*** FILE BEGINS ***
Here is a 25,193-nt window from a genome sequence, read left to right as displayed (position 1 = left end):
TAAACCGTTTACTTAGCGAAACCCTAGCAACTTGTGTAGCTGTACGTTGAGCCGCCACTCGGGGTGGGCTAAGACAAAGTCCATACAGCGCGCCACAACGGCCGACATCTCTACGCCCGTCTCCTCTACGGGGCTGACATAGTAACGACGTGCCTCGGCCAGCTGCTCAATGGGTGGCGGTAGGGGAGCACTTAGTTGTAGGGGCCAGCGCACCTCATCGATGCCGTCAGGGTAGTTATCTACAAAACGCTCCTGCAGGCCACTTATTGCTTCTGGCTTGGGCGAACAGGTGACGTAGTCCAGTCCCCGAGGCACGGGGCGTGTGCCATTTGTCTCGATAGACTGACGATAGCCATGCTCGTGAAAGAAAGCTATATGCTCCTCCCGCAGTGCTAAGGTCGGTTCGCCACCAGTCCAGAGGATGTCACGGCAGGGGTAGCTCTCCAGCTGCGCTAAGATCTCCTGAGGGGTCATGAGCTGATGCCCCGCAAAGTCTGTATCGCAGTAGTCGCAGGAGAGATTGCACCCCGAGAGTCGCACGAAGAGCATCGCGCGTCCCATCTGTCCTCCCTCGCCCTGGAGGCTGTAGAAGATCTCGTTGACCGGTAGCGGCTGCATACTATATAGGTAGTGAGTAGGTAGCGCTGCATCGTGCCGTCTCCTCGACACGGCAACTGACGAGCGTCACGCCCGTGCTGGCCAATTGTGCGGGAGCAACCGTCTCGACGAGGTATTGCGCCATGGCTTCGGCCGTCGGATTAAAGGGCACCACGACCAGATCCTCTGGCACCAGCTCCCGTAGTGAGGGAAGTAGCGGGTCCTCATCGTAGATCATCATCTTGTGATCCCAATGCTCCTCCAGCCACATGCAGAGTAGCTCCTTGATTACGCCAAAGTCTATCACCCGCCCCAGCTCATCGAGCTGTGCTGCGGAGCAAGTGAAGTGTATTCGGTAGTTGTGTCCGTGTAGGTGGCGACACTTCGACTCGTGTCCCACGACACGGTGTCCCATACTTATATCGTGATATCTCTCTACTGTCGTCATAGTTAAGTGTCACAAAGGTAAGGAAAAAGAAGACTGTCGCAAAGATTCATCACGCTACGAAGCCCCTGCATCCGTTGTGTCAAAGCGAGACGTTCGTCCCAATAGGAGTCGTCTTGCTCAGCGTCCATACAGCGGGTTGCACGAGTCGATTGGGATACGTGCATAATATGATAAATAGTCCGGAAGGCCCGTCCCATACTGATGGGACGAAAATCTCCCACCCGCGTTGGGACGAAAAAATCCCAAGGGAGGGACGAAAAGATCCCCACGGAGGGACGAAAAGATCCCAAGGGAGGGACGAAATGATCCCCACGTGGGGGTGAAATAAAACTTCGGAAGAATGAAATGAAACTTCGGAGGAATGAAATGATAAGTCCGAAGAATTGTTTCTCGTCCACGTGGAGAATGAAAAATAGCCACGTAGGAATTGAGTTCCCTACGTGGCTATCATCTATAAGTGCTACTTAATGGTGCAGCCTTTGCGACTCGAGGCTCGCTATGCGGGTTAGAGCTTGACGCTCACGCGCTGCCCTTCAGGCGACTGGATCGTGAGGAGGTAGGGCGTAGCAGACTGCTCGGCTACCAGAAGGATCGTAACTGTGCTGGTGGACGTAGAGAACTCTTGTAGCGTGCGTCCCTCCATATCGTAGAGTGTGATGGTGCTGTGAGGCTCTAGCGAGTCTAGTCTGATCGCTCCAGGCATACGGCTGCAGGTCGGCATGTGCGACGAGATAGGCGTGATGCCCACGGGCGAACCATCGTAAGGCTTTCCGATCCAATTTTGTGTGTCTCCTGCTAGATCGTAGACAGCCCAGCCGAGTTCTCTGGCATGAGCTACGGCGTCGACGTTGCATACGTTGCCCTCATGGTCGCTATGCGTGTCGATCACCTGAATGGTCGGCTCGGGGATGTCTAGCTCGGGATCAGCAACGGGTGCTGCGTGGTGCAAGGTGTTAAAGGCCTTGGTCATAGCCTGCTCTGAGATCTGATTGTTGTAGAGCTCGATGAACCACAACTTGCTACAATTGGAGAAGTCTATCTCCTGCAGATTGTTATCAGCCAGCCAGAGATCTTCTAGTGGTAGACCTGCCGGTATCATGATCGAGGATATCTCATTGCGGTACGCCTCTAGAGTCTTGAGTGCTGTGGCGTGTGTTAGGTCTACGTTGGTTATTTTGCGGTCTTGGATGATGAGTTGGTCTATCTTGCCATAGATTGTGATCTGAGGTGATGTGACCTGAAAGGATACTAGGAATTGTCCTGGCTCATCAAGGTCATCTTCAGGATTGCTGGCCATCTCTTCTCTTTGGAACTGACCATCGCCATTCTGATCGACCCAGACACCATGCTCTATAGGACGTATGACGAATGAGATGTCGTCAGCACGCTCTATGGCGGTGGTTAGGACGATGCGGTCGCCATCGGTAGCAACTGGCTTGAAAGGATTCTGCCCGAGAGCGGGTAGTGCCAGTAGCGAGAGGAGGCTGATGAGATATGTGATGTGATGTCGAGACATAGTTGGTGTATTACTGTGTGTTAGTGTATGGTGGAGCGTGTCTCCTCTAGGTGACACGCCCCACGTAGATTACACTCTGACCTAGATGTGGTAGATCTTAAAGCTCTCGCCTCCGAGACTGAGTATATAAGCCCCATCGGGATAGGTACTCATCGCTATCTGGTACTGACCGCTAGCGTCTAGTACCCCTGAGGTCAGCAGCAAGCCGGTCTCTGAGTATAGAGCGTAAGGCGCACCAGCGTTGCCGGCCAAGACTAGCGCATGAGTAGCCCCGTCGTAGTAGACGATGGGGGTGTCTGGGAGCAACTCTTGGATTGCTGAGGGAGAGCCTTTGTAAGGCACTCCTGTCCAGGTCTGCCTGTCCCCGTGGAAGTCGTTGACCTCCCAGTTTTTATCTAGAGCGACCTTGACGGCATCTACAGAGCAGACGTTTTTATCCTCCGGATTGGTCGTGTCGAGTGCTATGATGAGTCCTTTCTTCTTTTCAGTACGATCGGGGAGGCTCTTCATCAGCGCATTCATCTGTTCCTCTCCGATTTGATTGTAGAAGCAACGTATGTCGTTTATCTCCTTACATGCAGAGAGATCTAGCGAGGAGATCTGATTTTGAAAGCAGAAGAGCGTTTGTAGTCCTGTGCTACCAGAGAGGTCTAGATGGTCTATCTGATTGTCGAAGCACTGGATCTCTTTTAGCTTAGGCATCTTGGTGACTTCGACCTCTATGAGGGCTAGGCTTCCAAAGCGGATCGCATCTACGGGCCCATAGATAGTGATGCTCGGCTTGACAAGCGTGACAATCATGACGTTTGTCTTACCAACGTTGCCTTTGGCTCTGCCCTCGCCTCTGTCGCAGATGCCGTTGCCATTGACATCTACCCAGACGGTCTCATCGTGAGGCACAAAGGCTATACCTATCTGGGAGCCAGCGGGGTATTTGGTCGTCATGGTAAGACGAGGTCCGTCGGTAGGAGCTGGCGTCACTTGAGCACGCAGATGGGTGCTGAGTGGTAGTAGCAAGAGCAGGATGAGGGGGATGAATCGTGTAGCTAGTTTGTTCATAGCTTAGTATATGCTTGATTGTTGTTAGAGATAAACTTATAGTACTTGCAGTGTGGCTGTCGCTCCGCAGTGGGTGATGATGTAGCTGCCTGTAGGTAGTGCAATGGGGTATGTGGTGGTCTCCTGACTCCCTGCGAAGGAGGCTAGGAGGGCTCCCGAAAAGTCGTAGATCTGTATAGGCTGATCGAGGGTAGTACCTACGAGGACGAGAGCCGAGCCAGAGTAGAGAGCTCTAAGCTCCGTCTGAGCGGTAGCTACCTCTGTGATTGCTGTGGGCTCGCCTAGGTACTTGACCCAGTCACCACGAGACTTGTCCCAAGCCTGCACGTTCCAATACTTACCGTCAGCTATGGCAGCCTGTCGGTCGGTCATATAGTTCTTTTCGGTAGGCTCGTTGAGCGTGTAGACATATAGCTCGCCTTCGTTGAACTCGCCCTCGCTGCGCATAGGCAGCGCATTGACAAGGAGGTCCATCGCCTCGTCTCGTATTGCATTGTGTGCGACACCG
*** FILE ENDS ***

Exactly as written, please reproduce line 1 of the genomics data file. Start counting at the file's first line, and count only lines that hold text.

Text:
Here is a 25,193-nt window from a genome sequence, read left to right as displayed (position 1 = left end):